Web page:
Corning introduced two new optical fibers in its SMF-28 product line. SMF-28 Contour fiber is the first to adhere to a new industry standard, ITU-T Recommendation G.657 A2, which specifies a tighter bend ratio than its predecessor, G.657 A1. What this means is that the fiber is more tolerant to poor installation techniques such as too-tight bends and pinching. It also allows for the higher stresses on individual fibers that plague very large fiber count cable. To top that off, it has lower optical loss than standard fiber and is available with a smaller diameter. The company also upgraded its ultra-low loss fiber to be bend tolerant to the G.657 A1 specifications. Improved bend tolerance in both fibers will reduce rework during installation and reduce risk of outages.

The trend toward Open and Disaggregated optical networks was highlighted at this year’s OFC. Operators have wanted for some time to break the tight integration between optical line systems –optical amplifiers, optical switches, Reconfigurable Add-Drop Multiplexors (ROADMS) and other active optical components --, transponders, and optical transport networks, as well as achieve multivendor interoperability. Presentations from the Facebook-sponsored Telecom Infrastructure Project (TIP) and Open Networking Foundation (ONF), as well as demos by Orange, Infinera/Microsoft and CESNET, demonstrated clear progress toward commercial deployment. This included  TIP’s open optical and packet/optical transponders, Phoenix and Cassini, open source network operating system,and open planning tools, OpenConfig, and Open Transport. One session highlighted network deployments, including both access and metro/inter-DC use cases.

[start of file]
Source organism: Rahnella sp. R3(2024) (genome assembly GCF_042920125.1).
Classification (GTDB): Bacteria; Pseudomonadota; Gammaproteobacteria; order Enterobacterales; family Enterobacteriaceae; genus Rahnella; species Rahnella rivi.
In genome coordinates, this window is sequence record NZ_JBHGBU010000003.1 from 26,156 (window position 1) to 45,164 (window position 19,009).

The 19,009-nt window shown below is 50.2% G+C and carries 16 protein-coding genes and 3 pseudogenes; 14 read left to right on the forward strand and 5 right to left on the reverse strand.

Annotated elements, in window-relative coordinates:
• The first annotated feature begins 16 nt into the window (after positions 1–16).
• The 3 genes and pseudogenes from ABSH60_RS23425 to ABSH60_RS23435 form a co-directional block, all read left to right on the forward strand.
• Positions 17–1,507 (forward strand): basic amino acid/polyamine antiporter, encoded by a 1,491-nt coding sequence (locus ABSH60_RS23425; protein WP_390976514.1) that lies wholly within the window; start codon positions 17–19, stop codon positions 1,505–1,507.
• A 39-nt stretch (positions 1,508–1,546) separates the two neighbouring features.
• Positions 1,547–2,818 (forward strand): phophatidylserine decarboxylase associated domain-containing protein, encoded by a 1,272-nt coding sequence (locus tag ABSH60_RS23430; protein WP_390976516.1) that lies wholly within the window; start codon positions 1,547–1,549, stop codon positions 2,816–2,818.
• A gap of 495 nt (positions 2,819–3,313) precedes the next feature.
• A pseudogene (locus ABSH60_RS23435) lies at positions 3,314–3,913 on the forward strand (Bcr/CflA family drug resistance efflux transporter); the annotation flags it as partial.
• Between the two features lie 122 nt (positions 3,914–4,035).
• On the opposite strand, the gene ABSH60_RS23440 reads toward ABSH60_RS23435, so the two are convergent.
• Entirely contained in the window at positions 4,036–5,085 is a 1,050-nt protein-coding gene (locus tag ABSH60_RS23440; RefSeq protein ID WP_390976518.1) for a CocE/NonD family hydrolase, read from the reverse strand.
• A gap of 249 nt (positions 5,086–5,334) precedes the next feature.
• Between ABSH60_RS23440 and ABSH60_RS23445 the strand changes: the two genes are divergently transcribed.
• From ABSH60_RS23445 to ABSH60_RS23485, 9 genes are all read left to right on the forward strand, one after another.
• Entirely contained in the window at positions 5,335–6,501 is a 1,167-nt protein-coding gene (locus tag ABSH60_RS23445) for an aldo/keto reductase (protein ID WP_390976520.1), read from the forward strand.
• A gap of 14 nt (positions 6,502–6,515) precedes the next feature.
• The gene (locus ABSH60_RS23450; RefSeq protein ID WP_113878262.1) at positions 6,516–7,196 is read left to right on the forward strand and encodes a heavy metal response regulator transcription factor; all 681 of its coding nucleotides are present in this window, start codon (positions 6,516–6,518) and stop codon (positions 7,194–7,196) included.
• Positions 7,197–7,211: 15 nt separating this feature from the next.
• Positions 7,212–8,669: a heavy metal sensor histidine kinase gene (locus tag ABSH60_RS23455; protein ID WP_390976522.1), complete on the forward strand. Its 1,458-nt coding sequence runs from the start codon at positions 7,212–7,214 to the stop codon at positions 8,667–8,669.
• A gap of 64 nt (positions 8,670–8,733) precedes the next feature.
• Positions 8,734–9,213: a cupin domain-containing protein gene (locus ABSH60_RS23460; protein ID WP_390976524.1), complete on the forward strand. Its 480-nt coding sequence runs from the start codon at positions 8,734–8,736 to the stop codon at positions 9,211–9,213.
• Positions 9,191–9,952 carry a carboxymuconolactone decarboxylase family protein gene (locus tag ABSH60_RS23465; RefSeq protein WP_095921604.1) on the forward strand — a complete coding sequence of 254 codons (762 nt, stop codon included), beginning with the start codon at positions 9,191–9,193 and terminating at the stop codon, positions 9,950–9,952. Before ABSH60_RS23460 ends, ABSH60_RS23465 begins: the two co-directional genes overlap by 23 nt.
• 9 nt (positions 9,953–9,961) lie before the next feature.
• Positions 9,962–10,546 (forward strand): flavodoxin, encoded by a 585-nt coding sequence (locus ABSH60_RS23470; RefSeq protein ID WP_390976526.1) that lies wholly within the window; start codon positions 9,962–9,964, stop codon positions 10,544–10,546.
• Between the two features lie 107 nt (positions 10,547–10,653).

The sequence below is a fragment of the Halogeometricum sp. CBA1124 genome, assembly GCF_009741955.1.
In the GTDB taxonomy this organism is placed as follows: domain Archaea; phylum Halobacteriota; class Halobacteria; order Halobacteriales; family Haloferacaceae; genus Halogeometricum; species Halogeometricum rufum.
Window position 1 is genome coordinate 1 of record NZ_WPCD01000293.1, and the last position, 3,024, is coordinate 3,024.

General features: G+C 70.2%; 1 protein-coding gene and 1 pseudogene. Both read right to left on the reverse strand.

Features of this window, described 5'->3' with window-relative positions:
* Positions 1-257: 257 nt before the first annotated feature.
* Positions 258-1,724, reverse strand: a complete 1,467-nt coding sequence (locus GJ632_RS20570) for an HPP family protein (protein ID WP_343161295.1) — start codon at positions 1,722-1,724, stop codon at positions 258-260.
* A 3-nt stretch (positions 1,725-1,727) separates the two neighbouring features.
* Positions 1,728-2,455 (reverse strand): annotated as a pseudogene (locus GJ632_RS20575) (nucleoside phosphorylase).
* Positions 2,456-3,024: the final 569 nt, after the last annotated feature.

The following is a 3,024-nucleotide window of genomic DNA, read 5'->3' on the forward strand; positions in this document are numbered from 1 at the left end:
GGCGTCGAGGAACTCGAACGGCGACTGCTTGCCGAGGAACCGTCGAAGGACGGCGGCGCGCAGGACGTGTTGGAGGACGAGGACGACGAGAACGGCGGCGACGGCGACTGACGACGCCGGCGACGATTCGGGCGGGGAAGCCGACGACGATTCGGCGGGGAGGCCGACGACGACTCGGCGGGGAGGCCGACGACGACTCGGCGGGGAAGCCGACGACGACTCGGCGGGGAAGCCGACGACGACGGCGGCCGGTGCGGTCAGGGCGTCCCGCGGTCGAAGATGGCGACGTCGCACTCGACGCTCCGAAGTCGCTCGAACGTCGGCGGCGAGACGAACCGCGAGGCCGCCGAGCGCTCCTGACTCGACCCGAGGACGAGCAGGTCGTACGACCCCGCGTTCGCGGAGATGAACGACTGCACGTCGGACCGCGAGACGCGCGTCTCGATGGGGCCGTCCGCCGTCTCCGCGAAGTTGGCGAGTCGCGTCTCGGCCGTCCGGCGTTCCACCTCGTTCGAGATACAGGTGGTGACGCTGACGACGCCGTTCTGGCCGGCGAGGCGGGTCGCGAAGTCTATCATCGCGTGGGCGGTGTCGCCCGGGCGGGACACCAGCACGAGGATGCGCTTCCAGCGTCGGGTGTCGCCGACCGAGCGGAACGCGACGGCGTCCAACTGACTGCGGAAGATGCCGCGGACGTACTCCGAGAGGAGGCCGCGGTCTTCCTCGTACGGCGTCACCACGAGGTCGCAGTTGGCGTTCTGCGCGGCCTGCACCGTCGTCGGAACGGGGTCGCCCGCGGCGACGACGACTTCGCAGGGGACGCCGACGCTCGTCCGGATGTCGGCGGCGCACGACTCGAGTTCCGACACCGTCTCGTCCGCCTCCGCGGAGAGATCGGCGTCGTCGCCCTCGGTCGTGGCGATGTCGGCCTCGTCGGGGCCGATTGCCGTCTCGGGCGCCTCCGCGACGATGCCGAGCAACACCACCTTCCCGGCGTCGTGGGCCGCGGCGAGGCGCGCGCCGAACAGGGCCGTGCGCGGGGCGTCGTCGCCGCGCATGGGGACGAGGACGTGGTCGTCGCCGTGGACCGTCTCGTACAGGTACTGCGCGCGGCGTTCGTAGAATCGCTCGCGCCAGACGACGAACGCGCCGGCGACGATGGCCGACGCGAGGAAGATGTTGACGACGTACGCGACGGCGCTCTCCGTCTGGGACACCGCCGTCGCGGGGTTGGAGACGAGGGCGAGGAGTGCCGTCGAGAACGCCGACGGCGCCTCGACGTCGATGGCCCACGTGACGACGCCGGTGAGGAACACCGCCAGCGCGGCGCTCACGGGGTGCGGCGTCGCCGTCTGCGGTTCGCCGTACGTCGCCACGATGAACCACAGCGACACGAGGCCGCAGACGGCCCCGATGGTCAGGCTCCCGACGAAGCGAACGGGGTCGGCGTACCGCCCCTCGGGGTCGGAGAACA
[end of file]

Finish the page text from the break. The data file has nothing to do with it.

Verizon and NEC Labs announced a field trial for a novel fiber sensing application. The fact that detectors can pick up vibrations in optical fiber has been applied for many years in applications like roadway monitoring. The field trial in Surf City, New Jersey (USA) uses this useful property to detect abnormal activity and assess, using AI techniques, excavation-related threats to Verizon’s cables. The advanced warning gives them time to find out whether the work was reported to DigSafe and to intervene, if necessary, before the cable is dug up. Since these “backhoe fades” are the most frequent cause of high-profile network outages, this has potential to vastly improve network reliability.

Infinera expanded its XR optics push to multi-vendor. XR is a multipoint coherent optical system that operates over a Passive Optical Network (PON), replacing standardized time-division multiplexed (TDM) systems like GPON and XGS-PON with a wavelength-and-frequency division multiplexing scheme. Multiples of 25 Gbps sub-carriers are assigned dynamically to each endpoint (i.e., ONT). The company positions XR as a solution for 5G fronthaul, which neither benefits from the statistical multiplexing of TDM PON, nor can tolerate its latency. At OFC, Infinera announced an OpenXR Forum, a multi-source agreement (MSA) to “advance development of XR optics-enabled products and services, accelerate adoption of coherent point-to-multipoint network architectures, and drive standardization of networking interfaces to ensure ease of multi-vendor interoperability and an open, multi-source solution ecosystem.” Interestingly, the founding members, in addition to Infinera, are Tier-1 service providers Verizon, British Telecom, Lumen (ex-CenturyLink), Liberty Global and Windstream. As of this writing, there are no other announced vendors or component suppliers. Regrettably, the virtual format this year precluded the side-conversations that would break through the hype and shed light on the true significance and openness of the XR Forum. Success will ultimately depend on whether the cost of coherent endpoint optical modules can become competitive with high-speed TDM and WDM PON solutions.